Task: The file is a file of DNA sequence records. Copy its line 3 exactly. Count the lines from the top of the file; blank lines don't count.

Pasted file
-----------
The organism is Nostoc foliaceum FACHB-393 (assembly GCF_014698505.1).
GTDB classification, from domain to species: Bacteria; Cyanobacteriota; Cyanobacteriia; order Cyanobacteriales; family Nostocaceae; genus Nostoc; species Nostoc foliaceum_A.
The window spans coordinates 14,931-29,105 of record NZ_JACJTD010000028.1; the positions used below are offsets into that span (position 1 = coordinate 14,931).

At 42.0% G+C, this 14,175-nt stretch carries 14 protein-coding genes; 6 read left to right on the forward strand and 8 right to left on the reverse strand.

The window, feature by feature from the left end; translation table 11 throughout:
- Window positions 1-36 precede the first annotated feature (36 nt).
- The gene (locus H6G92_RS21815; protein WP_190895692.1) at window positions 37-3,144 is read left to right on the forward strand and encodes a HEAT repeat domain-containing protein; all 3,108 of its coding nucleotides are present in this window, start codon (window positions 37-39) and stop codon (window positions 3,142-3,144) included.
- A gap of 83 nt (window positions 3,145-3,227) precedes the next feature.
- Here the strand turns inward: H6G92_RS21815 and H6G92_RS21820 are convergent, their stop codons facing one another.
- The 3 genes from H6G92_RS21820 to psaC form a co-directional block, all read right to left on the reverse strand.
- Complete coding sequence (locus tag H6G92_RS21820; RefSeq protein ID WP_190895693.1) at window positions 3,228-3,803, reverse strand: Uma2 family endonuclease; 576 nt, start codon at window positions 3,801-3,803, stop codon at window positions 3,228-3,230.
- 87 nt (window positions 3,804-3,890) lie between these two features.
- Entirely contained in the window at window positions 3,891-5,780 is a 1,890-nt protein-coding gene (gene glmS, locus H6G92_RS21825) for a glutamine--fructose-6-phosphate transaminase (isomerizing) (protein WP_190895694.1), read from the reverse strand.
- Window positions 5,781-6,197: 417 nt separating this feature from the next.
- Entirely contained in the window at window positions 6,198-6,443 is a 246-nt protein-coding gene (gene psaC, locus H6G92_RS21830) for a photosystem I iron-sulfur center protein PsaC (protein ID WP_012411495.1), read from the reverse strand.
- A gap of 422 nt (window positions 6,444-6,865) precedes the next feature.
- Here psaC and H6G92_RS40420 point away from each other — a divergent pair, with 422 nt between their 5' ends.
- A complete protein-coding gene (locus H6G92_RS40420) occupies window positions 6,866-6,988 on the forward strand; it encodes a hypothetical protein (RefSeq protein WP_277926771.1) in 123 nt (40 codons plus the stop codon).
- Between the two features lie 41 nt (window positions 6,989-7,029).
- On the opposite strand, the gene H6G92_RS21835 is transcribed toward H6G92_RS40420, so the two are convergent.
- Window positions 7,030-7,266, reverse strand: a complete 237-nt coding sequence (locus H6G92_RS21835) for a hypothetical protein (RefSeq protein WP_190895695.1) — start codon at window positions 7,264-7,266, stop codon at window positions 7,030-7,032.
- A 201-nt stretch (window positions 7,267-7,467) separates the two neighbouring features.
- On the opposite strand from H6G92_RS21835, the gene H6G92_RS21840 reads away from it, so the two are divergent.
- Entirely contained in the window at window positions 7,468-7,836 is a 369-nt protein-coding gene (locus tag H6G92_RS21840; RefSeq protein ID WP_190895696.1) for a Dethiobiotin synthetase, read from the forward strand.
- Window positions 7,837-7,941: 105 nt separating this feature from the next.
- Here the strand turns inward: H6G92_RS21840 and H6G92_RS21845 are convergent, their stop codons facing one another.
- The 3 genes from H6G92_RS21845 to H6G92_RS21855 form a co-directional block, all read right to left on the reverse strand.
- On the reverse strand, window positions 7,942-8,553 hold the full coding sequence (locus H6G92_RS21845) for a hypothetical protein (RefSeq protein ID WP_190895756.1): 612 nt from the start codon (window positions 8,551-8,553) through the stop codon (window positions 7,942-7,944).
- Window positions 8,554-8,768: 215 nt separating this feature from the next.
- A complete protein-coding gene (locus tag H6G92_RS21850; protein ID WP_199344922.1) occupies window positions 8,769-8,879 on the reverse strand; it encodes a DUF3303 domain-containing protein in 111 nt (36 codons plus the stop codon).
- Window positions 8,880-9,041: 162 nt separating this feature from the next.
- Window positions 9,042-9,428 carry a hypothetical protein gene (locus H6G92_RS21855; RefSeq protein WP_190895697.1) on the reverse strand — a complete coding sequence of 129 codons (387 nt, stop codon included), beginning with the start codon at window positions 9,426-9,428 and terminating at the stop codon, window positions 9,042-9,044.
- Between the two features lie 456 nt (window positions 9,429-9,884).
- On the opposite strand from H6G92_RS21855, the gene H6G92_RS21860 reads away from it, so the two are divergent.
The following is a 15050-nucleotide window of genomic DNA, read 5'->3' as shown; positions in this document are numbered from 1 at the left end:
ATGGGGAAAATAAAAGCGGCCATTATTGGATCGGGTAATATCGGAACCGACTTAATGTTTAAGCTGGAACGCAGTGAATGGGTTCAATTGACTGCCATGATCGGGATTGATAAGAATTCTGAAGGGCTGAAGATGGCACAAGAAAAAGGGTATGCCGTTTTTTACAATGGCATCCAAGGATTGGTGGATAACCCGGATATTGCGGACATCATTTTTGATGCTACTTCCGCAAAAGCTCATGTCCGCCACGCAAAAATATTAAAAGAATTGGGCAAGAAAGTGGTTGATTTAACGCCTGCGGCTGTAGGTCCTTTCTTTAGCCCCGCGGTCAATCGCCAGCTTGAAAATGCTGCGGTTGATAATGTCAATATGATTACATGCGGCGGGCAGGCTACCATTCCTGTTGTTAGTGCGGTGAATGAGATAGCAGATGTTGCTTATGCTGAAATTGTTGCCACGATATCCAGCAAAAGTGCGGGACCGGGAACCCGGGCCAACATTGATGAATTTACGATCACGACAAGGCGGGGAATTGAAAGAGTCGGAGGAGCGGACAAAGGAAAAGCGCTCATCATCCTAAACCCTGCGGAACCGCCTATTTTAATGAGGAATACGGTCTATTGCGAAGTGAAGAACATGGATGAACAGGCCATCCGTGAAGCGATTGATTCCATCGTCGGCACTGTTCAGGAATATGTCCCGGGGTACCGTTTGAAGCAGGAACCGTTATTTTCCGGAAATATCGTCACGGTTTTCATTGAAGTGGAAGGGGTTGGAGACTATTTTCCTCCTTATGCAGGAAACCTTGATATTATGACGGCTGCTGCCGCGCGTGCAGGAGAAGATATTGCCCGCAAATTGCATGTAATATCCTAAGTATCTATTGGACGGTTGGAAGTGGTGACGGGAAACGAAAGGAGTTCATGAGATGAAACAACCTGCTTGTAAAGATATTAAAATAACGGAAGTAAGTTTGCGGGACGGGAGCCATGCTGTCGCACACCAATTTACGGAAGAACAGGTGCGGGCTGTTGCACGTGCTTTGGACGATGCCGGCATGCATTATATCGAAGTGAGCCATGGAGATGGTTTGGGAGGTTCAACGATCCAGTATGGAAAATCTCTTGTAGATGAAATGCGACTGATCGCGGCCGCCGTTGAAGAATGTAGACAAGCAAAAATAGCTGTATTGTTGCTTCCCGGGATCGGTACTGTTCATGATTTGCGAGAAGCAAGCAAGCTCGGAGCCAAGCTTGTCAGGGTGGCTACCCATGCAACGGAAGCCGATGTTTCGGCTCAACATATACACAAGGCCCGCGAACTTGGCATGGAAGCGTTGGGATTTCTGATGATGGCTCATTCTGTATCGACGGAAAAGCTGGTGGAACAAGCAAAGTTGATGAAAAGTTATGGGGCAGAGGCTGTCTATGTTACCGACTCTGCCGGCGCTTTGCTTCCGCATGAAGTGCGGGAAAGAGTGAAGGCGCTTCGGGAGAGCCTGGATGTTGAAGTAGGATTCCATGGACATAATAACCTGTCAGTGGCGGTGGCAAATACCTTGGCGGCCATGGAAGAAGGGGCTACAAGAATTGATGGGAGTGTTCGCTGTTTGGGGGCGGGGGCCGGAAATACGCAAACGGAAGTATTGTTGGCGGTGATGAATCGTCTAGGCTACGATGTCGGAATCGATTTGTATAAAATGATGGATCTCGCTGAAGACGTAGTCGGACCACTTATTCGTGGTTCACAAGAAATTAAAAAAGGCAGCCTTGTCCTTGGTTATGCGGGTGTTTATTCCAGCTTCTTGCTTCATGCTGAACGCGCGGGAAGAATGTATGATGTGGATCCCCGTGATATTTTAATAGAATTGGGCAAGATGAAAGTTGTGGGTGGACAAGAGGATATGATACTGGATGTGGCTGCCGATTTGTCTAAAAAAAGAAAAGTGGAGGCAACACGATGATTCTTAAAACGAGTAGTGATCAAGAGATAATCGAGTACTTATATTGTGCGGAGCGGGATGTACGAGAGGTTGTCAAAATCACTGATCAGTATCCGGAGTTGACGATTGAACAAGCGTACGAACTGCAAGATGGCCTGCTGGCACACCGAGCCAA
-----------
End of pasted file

The window spans coordinates 14,931-29,105 of record NZ_JACJTD010000028.1; the positions used below are offsets into that span (position 1 = coordinate 14,931).